Views:2 Author:Site Editor Publish Time: 2018-04-17 Origin:Site
The machine screws series is one of the most important categories in the whole fastener product line. In life, we often see machine screws on various occasions, such as on the machine, in the wardrobe, on the board, and so on. In fact, we are no strangers to machine screws. Today we are going to have a deep understanding of machine screws.
What are machine screws?
Machine screws are one type of screw; they're used to hold parts together in all types of machines such as electronics, engines and huge industrial manufacturing equipment. Occasionally, they're also called stove bolts. Typically, they're threaded through preexisting, tapped holes -- as opposed to creating the hole as you screw them in. Still, some machine screws have tapping ability to cut and thread a hole as they're inserted. Machine screws come in coarse thread, which means they have 24 threads per inch, and in fine thread, which means they have 32 threads per inch. Machine screws come with different types of heads.
Machine screws are uniformly threaded screws of ¼ inch nominal diameter or less those are designed to be threaded into uniformly threaded nuts or threaded holes in the parts they are intended to fasten. Machine screws are available in a wide array of configurations, materials, driver head types and sizes. As their name implies, machine screws are used to fasten various components together in machines, tools, appliances, electronic devices and vehicles of every description. They are available in virtually every material including steel, stainless steel, brass and even nylon.
Different head types of machine screws
Machine screws are available in a wide assortment of driver head types, including standard slotted, Phillips head, hex socket head for use with Allen wrenches, Torx six-pointed star, square-drive socket head and security heads, which are easily driven in but very difficult to remove.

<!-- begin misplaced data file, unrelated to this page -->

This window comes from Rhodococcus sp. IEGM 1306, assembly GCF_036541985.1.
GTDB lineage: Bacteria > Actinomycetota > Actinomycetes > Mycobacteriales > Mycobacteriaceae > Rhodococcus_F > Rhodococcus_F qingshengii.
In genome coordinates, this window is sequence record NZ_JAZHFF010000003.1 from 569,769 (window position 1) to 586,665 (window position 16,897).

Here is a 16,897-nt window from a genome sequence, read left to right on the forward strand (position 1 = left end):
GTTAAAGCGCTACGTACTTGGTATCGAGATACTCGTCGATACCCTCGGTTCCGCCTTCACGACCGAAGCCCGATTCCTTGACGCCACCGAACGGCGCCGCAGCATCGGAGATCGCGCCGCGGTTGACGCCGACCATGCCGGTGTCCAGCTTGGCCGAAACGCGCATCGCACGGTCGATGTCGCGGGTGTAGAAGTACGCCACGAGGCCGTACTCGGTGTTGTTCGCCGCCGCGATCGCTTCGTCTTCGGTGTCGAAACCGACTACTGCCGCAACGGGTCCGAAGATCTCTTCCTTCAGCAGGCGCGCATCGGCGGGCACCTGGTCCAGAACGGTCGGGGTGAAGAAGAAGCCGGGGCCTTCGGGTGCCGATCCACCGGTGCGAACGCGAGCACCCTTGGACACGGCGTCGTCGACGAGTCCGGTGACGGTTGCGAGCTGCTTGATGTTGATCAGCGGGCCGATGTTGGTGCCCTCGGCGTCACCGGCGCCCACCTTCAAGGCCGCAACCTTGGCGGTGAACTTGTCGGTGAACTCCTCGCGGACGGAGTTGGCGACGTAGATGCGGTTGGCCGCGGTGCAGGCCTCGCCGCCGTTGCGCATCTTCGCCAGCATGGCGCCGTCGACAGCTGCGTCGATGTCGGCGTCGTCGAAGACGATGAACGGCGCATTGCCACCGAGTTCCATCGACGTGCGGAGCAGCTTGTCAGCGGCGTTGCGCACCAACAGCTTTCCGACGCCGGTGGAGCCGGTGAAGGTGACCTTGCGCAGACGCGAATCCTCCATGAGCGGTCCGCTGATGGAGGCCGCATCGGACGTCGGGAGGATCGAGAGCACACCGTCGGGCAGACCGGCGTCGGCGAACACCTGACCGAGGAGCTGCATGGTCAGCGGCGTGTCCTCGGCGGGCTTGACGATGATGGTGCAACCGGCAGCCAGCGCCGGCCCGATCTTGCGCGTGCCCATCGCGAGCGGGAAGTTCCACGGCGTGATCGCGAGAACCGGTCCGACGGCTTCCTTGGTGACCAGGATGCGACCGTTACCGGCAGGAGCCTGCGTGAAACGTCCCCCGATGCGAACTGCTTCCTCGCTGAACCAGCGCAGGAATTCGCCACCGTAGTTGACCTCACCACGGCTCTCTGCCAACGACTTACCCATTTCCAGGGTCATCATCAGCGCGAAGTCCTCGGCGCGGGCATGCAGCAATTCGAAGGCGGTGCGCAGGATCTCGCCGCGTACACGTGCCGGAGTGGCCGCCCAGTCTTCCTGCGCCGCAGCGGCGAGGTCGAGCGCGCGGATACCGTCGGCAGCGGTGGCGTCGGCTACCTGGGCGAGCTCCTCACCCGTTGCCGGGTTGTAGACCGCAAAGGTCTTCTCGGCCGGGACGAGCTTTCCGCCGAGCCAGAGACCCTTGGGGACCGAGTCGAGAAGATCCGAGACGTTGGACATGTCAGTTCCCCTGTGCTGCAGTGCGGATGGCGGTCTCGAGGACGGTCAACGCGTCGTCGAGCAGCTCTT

The most common types of machine screw head shapes are pan head, flat head, round head, oval head, truss head and hex head. While round heads are probably used most often, flat heads are particularly useful when the screw needs to be flush with the surface it's screwed into. Oval head machine screws are very similar to flat head screws, but they're a bit rounded on top. Pan heads stick out above the surface, as do truss heads. Truss heads have a lower profile, though, and they have a large surface area. Most of the various head types are available with either slotted or Philips screwdriver compatibility, and some come with a combination head that is compatible with both. On the fillister and cheese head machine screws, the slot is deeper than others so you can apply more power when you drive them in. Meanwhile, tamper-resistant machine screws make it difficult for unauthorized people to get into whatever you've screwed shut.
Difference between machine screws and bolts
Although machine screws are generally considered to be smaller than bolts, machine screws also tend to be designated as such if the primary tightening of the fastened joint is accomplished by turning the head of the screw. With a bolt, the primary tightening procedure might be accomplished by turning the nut holding the bolt through a hole.
Stainless steel machine screw sizes
While the size of a machine screw is usually relatively small, there can still be a vast amount of variations between size, shape and length, mostly determined by their intended purpose and how strong they need to be. Custom-made screws may also be manufactured for specific machines that do not even have to follow any ISO standards. Machine screws can be made of any of a variety of metals or plastics.
Machine screws may have their threads formed by die cutting, where some material is actually cut out of the grooves forming the thread, or by rolling or roll forming where the thread is rolled into the screw by precise rolling dies under very high pressure where no material is removed.